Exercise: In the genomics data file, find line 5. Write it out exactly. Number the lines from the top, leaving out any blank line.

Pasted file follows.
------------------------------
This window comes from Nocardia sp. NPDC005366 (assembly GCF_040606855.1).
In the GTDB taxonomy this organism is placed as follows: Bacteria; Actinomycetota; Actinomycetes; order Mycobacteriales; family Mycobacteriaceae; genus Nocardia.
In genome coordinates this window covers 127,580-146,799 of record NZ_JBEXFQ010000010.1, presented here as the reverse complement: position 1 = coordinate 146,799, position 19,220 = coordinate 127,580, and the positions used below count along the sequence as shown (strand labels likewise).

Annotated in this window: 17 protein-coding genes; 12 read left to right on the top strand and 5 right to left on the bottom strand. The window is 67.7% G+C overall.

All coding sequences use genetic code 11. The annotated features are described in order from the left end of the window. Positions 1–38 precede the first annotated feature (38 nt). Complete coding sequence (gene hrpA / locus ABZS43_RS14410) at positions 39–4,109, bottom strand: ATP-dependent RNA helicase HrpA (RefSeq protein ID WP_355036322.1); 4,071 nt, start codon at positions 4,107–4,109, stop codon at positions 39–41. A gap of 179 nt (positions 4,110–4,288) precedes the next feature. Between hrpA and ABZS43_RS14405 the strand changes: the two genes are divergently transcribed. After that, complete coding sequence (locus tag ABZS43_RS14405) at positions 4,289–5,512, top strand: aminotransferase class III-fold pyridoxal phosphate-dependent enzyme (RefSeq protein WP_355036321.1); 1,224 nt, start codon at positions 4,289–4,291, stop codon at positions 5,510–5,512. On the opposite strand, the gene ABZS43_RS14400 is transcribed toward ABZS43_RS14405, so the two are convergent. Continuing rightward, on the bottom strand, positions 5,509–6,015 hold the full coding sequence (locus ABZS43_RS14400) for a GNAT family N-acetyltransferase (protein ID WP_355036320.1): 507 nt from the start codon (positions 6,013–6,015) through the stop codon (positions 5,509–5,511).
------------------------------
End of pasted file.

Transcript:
All coding sequences use genetic code 11. The annotated features are described in order from the left end of the window. Positions 1–38 precede the first annotated feature (38 nt). Complete coding sequence (gene hrpA / locus ABZS43_RS14410) at positions 39–4,109, bottom strand: ATP-dependent RNA helicase HrpA (RefSeq protein ID WP_355036322.1); 4,071 nt, start codon at positions 4,107–4,109, stop codon at positions 39–41. A gap of 179 nt (positions 4,110–4,288) precedes the next feature. Between hrpA and ABZS43_RS14405 the strand changes: the two genes are divergently transcribed. After that, complete coding sequence (locus tag ABZS43_RS14405) at positions 4,289–5,512, top strand: aminotransferase class III-fold pyridoxal phosphate-dependent enzyme (RefSeq protein WP_355036321.1); 1,224 nt, start codon at positions 4,289–4,291, stop codon at positions 5,510–5,512. On the opposite strand, the gene ABZS43_RS14400 is transcribed toward ABZS43_RS14405, so the two are convergent. Continuing rightward, on the bottom strand, positions 5,509–6,015 hold the full coding sequence (locus ABZS43_RS14400) for a GNAT family N-acetyltransferase (protein ID WP_355036320.1): 507 nt from the start codon (positions 6,013–6,015) through the stop codon (positions 5,509–5,511).